Presentation on theme: "Industrial Revolution. The Telegraph 1. Invented by Samuel F.B. Morse 2. Took only seconds to send information from one place to another 3. Brought the."— Presentation transcript:
The Telegraph 1. Invented by Samuel F.B. Morse 2. Took only seconds to send information from one place to another 3. Brought the nation closer and made for quicker communication
Steam Engine 1. Invented by James Watt in 1796 2. An engine that is fueled by steam 3. Made the invention of the locomotive possible.
Steam Boat 1.Invented by Robert Fulton in 1807 2. Named the Clermont (nicknamed “Fulton’s Folly”) 3. Effects: a. Allowed ships to travel down and up rivers against the current; allowed ships to travel at a faster rate; made shipping goods quicker and cheaper
Locomotive 1. First invented by Peter Cooper 2. Tom Thumb was the first locomotive 3. Effects: Made transportation across land more quicker and shipping goods cheaper
Mechanical Reaper 1. Invented by Cyrus McCormick in 1834 2. Harvested crops by cutting grain faster 3. Led to more food production.
Henry Clay’s American System Henry Clay proposed the American System to help promote economic growth for the entire country. He wanted to foster interdependence between the three sections (North, South, and West) of the nation.
Parts of the American System 1. Establish a protective tariff (encouraged Americans to buy American-made products) 2. Establish a national bank with a single currency 3. Improve the country’s transportation systems (build better roads like the National Road and canals like the Erie Canal)
Importance of the Second Great Awakening A renewal of religious faith in the 1790s and early 1800s Meetings were held where preachers attracted a large group of followers Famous preachers were Charles Finney and Peter Cartwright Led to reform movements such as prison, education, and labor.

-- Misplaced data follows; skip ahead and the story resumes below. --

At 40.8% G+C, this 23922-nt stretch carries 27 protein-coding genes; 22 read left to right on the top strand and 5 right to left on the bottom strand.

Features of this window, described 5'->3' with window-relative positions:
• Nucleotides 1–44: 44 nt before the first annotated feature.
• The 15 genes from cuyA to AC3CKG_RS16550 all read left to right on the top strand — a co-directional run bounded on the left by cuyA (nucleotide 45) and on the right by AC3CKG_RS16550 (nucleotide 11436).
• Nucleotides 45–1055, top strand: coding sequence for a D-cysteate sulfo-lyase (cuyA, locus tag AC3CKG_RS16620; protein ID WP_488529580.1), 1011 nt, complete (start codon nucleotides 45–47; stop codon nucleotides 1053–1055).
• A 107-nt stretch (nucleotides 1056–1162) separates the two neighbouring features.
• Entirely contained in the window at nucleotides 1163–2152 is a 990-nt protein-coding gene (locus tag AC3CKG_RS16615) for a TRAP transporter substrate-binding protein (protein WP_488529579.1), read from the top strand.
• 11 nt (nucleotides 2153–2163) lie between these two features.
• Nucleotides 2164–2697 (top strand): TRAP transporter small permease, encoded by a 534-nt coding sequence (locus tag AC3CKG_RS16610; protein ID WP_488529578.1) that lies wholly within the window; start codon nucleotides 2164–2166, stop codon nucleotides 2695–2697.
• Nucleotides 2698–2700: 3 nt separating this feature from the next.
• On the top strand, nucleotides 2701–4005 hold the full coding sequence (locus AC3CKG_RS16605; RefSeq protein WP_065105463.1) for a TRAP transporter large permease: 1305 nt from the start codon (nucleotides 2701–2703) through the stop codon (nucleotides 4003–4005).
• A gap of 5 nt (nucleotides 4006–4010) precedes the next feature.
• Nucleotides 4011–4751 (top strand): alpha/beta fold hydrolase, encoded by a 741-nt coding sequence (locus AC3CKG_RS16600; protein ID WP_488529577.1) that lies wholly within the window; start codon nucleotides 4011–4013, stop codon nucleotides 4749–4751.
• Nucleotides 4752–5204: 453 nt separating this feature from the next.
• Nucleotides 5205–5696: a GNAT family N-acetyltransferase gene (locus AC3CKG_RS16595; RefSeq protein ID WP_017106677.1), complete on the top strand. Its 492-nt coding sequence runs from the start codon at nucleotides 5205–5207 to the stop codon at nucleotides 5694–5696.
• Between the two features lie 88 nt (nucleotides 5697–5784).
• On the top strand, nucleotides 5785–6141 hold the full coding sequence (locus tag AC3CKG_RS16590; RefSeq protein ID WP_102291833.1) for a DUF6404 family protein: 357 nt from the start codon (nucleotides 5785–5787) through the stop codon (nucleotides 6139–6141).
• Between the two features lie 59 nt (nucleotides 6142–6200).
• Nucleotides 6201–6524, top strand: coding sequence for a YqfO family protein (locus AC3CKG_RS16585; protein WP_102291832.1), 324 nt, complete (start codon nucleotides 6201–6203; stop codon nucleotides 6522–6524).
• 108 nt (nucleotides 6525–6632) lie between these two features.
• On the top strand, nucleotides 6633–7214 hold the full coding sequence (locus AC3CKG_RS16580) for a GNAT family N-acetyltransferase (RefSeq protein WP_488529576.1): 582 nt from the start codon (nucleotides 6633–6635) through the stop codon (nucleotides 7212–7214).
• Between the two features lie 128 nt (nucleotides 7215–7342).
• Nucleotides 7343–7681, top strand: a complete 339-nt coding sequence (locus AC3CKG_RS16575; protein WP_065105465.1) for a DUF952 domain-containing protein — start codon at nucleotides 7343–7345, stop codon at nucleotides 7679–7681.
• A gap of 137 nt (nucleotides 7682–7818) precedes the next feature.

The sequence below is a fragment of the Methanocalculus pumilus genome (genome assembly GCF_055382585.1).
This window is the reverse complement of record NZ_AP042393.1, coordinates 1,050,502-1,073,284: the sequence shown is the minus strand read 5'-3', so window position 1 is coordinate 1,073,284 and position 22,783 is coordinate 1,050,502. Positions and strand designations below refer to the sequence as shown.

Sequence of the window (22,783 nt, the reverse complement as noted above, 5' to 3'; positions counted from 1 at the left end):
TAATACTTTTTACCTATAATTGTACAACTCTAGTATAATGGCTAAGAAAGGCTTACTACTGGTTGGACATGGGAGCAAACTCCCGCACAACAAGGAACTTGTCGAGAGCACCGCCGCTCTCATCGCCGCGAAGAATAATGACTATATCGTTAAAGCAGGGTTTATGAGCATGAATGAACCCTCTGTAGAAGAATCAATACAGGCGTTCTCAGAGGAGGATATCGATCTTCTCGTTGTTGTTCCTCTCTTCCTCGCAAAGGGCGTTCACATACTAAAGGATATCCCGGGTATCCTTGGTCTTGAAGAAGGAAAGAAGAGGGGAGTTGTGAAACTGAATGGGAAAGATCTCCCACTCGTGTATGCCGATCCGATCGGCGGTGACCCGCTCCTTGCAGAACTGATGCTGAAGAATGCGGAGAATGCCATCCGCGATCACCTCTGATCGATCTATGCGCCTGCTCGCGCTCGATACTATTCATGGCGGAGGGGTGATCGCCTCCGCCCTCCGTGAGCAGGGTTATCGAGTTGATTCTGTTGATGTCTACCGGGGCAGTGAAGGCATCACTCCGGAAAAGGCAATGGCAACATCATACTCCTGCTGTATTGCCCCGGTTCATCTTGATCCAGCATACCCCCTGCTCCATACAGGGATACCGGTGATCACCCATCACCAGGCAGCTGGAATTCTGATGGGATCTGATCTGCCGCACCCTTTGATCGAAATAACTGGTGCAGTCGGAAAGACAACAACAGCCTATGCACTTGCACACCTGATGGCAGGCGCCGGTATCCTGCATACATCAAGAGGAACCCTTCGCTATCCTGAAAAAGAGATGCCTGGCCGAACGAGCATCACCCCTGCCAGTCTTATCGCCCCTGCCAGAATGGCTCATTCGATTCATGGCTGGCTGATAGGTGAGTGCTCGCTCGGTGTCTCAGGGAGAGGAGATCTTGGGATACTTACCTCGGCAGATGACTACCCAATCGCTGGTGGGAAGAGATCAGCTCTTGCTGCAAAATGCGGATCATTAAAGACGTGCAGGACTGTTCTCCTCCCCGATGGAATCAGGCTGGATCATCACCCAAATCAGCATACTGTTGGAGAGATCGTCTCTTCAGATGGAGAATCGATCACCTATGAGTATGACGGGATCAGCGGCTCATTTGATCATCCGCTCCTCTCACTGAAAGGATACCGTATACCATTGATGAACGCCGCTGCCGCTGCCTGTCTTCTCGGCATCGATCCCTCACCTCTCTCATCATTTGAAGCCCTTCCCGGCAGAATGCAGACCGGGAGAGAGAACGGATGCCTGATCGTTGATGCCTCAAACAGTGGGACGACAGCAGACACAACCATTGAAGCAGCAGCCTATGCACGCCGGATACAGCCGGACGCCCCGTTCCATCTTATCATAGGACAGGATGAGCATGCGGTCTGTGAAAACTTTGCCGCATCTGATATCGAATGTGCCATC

What they preached: Anyone could choose salvation and be saved. Selfishness was a sin. Faith should lead you to help other people.
Temperance and Labor Movements Temperance The temperance movement is the campaign to stop the drinking of alcohol
Why ban alcohol? Men spend most of their wages on liquor, not enough on the family Alcohol was blamed for the problems of society like spousal abuse, family neglect and unemployment
Who protested? Most were women (wives) called teetotalers Several churches and religious organizations
How did they protest? Passed out pamphlets and flyers Signed pledges (some with over a million signatures) Formed organizations like the American Temperance Society
Accomplishments By 1851, 13 states had passed laws to ban the sale of liquor Most of them were later repealed The movement stayed strong into the 20 th Century (Prohibition would passed in the 1920s and end in the 1930s)
Prison Reform and the Mentally Ill In the 1840s, most people were put in jail because they were mentally ill. Dorothea Dix discovered that many of them were beaten and chained without receiving any treatment.
She gave lectures and speeches across the US and Europe for better treatment of the mentally ill. Her actions led to several publically funded mental hospitals.
This is the Tranquilizing Chair. It was used to restrain patients for hours at a time.
A whirling chair was also utilized. Spinning the patient until loss of consciousness occurred was thought to be beneficial because it rearranged the contents of the mind.
The confinement crib was used to restrain the mentally ill.